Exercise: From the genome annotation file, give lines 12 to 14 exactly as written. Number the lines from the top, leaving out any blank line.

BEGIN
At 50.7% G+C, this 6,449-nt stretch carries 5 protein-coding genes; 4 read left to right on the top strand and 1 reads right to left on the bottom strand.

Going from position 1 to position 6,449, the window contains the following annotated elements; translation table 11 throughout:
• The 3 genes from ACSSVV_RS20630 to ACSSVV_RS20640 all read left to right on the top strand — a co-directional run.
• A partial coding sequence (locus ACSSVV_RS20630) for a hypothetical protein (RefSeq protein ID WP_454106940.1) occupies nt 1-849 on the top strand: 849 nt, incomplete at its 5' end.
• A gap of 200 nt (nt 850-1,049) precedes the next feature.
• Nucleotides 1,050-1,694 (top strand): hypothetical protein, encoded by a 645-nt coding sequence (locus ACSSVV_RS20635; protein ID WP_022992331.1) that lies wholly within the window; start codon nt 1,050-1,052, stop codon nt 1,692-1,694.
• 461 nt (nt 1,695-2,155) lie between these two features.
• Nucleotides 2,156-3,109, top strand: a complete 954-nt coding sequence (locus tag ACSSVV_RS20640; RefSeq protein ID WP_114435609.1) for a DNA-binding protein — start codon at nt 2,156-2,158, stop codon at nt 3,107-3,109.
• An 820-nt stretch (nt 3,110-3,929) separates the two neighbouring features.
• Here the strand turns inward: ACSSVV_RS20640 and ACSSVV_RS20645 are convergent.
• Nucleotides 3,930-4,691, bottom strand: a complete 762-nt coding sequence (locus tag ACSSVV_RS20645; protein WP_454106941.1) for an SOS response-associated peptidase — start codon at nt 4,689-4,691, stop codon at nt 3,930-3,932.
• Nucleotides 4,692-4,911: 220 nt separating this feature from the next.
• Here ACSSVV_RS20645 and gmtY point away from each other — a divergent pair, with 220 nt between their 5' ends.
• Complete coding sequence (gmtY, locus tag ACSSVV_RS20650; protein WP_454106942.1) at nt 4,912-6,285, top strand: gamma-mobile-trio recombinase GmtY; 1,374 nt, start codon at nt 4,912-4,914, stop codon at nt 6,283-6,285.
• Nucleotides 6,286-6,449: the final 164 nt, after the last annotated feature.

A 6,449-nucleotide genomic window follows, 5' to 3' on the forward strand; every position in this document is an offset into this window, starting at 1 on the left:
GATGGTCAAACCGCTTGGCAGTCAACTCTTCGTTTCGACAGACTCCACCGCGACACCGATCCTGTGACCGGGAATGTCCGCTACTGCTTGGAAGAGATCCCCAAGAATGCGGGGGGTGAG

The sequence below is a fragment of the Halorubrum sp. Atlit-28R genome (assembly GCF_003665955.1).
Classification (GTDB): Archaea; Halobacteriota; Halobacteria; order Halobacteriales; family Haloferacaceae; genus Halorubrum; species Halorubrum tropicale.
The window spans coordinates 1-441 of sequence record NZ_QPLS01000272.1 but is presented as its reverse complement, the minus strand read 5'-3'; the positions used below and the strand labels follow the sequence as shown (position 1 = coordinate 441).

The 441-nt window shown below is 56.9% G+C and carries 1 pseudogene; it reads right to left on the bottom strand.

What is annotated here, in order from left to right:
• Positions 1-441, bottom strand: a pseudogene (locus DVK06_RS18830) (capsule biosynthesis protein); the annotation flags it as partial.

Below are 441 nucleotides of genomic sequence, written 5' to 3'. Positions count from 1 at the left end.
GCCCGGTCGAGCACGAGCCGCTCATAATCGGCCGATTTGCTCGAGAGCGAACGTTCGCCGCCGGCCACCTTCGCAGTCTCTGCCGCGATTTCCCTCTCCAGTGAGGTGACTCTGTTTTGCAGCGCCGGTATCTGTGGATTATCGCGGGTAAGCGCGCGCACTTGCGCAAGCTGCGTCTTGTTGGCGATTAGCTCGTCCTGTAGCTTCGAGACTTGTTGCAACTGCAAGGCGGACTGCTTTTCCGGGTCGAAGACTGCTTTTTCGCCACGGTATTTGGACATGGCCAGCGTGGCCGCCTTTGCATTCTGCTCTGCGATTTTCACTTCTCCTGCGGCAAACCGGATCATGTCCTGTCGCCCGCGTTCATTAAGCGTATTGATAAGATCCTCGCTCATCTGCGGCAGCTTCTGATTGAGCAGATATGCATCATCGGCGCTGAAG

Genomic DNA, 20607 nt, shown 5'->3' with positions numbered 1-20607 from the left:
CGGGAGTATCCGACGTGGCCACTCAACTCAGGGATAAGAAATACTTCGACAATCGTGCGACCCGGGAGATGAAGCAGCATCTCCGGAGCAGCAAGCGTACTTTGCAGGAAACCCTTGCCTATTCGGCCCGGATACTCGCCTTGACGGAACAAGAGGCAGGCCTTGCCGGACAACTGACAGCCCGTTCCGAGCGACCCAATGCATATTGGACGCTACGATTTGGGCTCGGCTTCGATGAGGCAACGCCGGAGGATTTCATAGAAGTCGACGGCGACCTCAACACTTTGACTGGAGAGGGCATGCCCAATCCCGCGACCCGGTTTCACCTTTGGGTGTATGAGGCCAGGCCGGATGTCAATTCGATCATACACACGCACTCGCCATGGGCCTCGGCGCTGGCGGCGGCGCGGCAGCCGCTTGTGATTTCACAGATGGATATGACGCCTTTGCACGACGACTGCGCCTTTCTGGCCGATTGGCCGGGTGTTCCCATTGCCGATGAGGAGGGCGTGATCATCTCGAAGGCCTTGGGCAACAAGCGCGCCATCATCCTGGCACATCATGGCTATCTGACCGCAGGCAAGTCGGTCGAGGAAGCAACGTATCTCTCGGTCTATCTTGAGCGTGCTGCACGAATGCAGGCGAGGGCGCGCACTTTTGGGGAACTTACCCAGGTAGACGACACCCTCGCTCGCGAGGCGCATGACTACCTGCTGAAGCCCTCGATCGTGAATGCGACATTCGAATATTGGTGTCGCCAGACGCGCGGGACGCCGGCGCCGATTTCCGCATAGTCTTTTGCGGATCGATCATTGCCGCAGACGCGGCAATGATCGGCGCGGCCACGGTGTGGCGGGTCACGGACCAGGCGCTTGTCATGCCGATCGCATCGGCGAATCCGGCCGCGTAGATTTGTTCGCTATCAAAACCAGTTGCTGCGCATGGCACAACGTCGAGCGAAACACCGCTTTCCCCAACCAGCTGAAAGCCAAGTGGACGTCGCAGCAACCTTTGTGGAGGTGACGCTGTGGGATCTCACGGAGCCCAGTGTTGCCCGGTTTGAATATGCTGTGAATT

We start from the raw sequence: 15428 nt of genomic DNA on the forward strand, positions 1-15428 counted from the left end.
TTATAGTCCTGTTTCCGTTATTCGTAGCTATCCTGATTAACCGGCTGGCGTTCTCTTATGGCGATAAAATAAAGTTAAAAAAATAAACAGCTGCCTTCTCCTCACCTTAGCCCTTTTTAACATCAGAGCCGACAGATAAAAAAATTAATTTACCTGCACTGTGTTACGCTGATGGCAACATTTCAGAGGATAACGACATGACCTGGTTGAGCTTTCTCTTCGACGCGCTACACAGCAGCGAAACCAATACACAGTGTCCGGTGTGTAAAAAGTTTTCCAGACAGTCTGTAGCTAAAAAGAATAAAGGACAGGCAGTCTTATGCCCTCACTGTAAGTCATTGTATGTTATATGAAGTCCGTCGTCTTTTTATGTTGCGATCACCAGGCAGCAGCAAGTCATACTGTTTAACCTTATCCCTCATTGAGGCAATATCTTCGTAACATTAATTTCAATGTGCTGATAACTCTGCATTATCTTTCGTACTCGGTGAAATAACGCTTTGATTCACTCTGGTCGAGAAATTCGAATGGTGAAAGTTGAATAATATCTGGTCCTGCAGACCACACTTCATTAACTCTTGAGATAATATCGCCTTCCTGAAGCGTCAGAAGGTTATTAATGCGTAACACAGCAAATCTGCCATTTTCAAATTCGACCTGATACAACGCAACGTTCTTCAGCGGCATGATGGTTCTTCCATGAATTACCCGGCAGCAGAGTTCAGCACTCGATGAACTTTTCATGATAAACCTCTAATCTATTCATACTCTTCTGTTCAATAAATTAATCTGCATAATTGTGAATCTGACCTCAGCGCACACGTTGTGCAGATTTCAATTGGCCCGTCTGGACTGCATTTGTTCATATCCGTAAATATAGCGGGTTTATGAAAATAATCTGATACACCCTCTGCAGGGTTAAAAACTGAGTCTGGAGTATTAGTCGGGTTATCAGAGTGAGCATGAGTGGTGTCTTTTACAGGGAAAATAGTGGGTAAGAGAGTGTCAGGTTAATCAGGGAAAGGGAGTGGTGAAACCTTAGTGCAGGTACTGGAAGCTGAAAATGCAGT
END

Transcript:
• Nucleotides 4,692-4,911: 220 nt separating this feature from the next.
• Here ACSSVV_RS20645 and gmtY point away from each other — a divergent pair, with 220 nt between their 5' ends.
• Complete coding sequence (gmtY, locus tag ACSSVV_RS20650; protein WP_454106942.1) at nt 4,912-6,285, top strand: gamma-mobile-trio recombinase GmtY; 1,374 nt, start codon at nt 4,912-4,914, stop codon at nt 6,283-6,285.